Archive for An Actor’s Revenge

The Sunday Intertitle: Birdman

Posted in FILM with tags , , , , , , , on February 8, 2015 by dcairns

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Look, I don’t mean to brag — probably what I do mean to do is GLOAT — but I was turned loose in the Criterion storeroom during my recent New York excursion (alongside Scout Tafoya). I don’t actually have a bucket list — too cheap to buy a bucket — but if I did this would have shortened it to the tune of one item. Bill Forsyth had described to me how his wife tried to drag him from the room as he frantically tried to stuff more swag into his Criterion carrier bag — “No, it’s free! They said it’s all free!” and I shared his Scottish thrill at the offer of unlimited audio-visual riches, while also bitterly regretting that the wretched laws of physics wouldn’t allow us to simply put the storeroom inside the bag. What one feels, in short, is a mixture of pleasure and panic, rather like what I imagine it must have been like to meet the young Brigitte Bardot.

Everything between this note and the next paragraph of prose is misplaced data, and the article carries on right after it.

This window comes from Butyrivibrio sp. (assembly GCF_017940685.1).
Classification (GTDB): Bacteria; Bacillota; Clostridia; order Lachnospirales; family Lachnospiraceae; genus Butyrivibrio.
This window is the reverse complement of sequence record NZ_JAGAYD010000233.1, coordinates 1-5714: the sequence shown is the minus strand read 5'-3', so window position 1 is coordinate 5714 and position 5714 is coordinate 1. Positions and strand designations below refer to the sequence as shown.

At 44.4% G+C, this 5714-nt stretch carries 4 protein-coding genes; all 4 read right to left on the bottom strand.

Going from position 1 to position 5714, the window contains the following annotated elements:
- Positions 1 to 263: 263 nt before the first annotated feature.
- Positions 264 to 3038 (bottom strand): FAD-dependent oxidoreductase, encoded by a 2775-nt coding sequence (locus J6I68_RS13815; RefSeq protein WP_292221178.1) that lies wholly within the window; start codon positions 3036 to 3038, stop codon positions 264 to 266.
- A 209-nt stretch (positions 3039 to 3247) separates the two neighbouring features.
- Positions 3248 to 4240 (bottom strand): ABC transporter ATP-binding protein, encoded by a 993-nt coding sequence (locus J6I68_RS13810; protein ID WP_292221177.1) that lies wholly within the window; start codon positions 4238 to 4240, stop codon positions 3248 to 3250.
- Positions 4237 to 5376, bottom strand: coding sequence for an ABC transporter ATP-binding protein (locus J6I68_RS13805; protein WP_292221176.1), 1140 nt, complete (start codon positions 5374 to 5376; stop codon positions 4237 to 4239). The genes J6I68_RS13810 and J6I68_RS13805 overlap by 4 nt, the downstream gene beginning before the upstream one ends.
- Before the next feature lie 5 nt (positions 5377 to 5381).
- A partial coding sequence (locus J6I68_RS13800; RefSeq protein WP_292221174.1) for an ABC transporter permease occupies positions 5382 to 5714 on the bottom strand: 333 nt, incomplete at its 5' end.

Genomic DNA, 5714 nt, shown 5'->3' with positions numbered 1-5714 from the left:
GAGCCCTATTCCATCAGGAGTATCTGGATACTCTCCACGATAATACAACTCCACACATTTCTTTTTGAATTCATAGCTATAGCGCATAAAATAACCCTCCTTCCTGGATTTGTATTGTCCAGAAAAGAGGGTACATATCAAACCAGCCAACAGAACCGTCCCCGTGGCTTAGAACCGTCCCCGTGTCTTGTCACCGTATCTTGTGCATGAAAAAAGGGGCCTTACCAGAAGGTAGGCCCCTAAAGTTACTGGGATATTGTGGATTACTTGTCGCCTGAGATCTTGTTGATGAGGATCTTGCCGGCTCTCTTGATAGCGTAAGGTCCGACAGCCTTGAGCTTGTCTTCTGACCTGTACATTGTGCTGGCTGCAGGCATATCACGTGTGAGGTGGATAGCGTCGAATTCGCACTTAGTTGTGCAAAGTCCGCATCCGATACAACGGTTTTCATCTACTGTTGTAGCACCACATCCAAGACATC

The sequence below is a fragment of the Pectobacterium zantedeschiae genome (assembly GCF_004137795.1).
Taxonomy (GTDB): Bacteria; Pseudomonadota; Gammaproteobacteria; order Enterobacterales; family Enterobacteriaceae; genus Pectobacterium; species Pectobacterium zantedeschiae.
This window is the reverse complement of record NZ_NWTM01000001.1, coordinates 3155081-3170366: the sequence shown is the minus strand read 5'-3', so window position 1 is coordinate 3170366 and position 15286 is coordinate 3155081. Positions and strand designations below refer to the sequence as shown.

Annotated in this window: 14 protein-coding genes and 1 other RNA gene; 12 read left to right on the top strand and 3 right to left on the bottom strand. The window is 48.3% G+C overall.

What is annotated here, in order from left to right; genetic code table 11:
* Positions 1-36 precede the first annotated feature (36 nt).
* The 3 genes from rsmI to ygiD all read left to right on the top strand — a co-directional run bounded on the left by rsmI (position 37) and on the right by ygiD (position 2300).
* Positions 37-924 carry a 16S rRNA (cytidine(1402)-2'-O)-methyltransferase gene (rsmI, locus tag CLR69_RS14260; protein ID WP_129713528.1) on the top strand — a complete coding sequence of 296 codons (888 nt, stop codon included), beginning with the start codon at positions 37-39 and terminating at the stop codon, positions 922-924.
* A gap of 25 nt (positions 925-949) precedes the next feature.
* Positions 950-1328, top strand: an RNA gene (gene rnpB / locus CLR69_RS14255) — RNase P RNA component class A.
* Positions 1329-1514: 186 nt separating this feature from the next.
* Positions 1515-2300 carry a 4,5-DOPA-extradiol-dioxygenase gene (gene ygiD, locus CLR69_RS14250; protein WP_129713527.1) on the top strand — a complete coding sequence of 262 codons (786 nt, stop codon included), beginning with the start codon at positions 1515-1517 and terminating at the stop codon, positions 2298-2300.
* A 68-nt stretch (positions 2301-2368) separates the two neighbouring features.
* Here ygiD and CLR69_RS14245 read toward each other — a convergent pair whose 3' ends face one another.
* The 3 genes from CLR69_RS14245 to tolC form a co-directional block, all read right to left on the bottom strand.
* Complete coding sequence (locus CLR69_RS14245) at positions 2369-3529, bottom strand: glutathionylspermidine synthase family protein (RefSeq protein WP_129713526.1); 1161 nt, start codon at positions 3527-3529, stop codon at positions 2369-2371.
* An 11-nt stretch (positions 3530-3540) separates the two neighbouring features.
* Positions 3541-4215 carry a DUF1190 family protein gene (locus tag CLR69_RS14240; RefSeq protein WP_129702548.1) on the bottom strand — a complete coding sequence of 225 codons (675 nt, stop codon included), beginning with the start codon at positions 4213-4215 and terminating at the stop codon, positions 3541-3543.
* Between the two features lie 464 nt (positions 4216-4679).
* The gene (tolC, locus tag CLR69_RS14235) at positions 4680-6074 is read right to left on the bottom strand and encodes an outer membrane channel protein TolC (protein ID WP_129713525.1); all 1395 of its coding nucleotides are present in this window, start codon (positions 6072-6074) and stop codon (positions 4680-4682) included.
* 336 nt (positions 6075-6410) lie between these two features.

JUDEX was one of the films I not-quite randomly snatched up. Georges Franju’s knowing recreation of Louis Feiullade’s unknowing surrealism moves at his usual stately pace, something which confused me when I first saw EYES WITHOUT A FACE — GF just isn’t interested in conventional dramatic tension. Here, he even fades to black in the middle of what is technically an “exciting chase.”